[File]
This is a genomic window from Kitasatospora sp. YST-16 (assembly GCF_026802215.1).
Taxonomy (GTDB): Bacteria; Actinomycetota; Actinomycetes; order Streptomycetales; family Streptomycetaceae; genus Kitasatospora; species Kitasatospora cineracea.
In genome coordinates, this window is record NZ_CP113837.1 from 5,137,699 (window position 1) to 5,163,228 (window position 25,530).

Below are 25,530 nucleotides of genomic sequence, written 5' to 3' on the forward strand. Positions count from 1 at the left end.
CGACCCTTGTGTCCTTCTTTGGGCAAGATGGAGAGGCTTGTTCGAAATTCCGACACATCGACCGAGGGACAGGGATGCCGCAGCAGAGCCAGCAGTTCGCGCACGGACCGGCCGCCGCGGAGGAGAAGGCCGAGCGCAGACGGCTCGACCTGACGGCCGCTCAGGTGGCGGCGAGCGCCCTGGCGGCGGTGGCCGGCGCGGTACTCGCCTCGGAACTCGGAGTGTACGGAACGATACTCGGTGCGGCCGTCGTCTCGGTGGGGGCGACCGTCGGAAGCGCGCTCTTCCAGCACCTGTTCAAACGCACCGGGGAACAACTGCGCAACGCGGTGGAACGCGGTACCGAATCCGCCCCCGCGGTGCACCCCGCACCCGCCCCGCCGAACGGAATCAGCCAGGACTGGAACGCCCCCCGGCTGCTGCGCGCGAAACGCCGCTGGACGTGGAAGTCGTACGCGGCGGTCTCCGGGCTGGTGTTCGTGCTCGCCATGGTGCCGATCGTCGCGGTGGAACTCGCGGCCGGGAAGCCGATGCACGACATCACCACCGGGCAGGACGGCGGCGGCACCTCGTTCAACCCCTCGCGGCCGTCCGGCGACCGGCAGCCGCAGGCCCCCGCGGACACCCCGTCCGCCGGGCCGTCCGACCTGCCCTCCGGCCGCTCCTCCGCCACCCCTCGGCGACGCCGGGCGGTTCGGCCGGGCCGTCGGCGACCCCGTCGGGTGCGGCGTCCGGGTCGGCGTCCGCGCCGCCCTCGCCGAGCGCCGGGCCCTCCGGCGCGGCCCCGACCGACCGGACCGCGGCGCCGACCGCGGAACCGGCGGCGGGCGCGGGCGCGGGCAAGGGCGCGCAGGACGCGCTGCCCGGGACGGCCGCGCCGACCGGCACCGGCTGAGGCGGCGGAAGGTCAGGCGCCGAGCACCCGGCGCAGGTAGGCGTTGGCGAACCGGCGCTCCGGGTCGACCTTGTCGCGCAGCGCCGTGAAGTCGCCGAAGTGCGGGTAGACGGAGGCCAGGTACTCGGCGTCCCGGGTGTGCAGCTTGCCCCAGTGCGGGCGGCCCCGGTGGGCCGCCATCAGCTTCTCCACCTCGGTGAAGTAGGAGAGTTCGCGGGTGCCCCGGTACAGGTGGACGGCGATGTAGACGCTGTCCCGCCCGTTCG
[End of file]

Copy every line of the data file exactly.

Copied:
This is a genomic window from Kitasatospora sp. YST-16 (assembly GCF_026802215.1).
Taxonomy (GTDB): Bacteria; Actinomycetota; Actinomycetes; order Streptomycetales; family Streptomycetaceae; genus Kitasatospora; species Kitasatospora cineracea.
In genome coordinates, this window is record NZ_CP113837.1 from 5,137,699 (window position 1) to 5,163,228 (window position 25,530).

Below are 25,530 nucleotides of genomic sequence, written 5' to 3' on the forward strand. Positions count from 1 at the left end.
CGACCCTTGTGTCCTTCTTTGGGCAAGATGGAGAGGCTTGTTCGAAATTCCGACACATCGACCGAGGGACAGGGATGCCGCAGCAGAGCCAGCAGTTCGCGCACGGACCGGCCGCCGCGGAGGAGAAGGCCGAGCGCAGACGGCTCGACCTGACGGCCGCTCAGGTGGCGGCGAGCGCCCTGGCGGCGGTGGCCGGCGCGGTACTCGCCTCGGAACTCGGAGTGTACGGAACGATACTCGGTGCGGCCGTCGTCTCGGTGGGGGCGACCGTCGGAAGCGCGCTCTTCCAGCACCTGTTCAAACGCACCGGGGAACAACTGCGCAACGCGGTGGAACGCGGTACCGAATCCGCCCCCGCGGTGCACCCCGCACCCGCCCCGCCGAACGGAATCAGCCAGGACTGGAACGCCCCCCGGCTGCTGCGCGCGAAACGCCGCTGGACGTGGAAGTCGTACGCGGCGGTCTCCGGGCTGGTGTTCGTGCTCGCCATGGTGCCGATCGTCGCGGTGGAACTCGCGGCCGGGAAGCCGATGCACGACATCACCACCGGGCAGGACGGCGGCGGCACCTCGTTCAACCCCTCGCGGCCGTCCGGCGACCGGCAGCCGCAGGCCCCCGCGGACACCCCGTCCGCCGGGCCGTCCGACCTGCCCTCCGGCCGCTCCTCCGCCACCCCTCGGCGACGCCGGGCGGTTCGGCCGGGCCGTCGGCGACCCCGTCGGGTGCGGCGTCCGGGTCGGCGTCCGCGCCGCCCTCGCCGAGCGCCGGGCCCTCCGGCGCGGCCCCGACCGACCGGACCGCGGCGCCGACCGCGGAACCGGCGGCGGGCGCGGGCGCGGGCAAGGGCGCGCAGGACGCGCTGCCCGGGACGGCCGCGCCGACCGGCACCGGCTGAGGCGGCGGAAGGTCAGGCGCCGAGCACCCGGCGCAGGTAGGCGTTGGCGAACCGGCGCTCCGGGTCGACCTTGTCGCGCAGCGCCGTGAAGTCGCCGAAGTGCGGGTAGACGGAGGCCAGGTACTCGGCGTCCCGGGTGTGCAGCTTGCCCCAGTGCGGGCGGCCCCGGTGGGCCGCCATCAGCTTCTCCACCTCGGTGAAGTAGGAGAGTTCGCGGGTGCCCCGGTACAGGTGGACGGCGATGTAGACGCTGTCCCGCCCGTTCG